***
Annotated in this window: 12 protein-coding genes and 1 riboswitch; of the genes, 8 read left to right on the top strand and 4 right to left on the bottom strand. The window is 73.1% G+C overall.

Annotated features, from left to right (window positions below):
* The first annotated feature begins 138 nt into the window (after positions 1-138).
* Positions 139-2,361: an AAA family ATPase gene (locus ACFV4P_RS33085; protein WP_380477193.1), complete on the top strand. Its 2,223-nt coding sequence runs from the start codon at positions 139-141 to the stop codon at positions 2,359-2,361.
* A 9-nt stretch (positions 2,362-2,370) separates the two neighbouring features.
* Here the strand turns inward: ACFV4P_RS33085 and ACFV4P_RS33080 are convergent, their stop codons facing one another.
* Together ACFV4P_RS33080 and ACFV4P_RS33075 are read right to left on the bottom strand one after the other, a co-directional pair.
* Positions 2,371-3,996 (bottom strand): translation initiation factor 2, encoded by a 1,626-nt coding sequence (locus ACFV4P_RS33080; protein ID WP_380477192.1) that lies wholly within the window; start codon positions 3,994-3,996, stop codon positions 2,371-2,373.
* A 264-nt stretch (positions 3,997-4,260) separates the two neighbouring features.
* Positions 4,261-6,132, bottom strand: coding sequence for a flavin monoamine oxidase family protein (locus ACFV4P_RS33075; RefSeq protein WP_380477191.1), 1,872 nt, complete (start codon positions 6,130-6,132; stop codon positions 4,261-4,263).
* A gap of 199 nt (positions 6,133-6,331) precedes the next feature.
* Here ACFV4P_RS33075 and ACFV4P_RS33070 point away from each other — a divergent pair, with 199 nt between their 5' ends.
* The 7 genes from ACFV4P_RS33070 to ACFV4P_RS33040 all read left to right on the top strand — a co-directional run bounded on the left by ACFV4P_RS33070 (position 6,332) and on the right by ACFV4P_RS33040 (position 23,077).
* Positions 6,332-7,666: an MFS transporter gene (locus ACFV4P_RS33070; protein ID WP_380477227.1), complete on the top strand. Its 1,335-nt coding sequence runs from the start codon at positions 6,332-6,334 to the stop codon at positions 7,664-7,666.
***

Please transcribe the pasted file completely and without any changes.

Annotated in this window: 12 protein-coding genes and 1 riboswitch; of the genes, 8 read left to right on the top strand and 4 right to left on the bottom strand. The window is 73.1% G+C overall.

Annotated features, from left to right (window positions below):
* The first annotated feature begins 138 nt into the window (after positions 1-138).
* Positions 139-2,361: an AAA family ATPase gene (locus ACFV4P_RS33085; protein WP_380477193.1), complete on the top strand. Its 2,223-nt coding sequence runs from the start codon at positions 139-141 to the stop codon at positions 2,359-2,361.
* A 9-nt stretch (positions 2,362-2,370) separates the two neighbouring features.
* Here the strand turns inward: ACFV4P_RS33085 and ACFV4P_RS33080 are convergent, their stop codons facing one another.
* Together ACFV4P_RS33080 and ACFV4P_RS33075 are read right to left on the bottom strand one after the other, a co-directional pair.
* Positions 2,371-3,996 (bottom strand): translation initiation factor 2, encoded by a 1,626-nt coding sequence (locus ACFV4P_RS33080; protein ID WP_380477192.1) that lies wholly within the window; start codon positions 3,994-3,996, stop codon positions 2,371-2,373.
* A 264-nt stretch (positions 3,997-4,260) separates the two neighbouring features.
* Positions 4,261-6,132, bottom strand: coding sequence for a flavin monoamine oxidase family protein (locus ACFV4P_RS33075; RefSeq protein WP_380477191.1), 1,872 nt, complete (start codon positions 6,130-6,132; stop codon positions 4,261-4,263).
* A gap of 199 nt (positions 6,133-6,331) precedes the next feature.
* Here ACFV4P_RS33075 and ACFV4P_RS33070 point away from each other — a divergent pair, with 199 nt between their 5' ends.
* The 7 genes from ACFV4P_RS33070 to ACFV4P_RS33040 all read left to right on the top strand — a co-directional run bounded on the left by ACFV4P_RS33070 (position 6,332) and on the right by ACFV4P_RS33040 (position 23,077).
* Positions 6,332-7,666: an MFS transporter gene (locus ACFV4P_RS33070; protein ID WP_380477227.1), complete on the top strand. Its 1,335-nt coding sequence runs from the start codon at positions 6,332-6,334 to the stop codon at positions 7,664-7,666.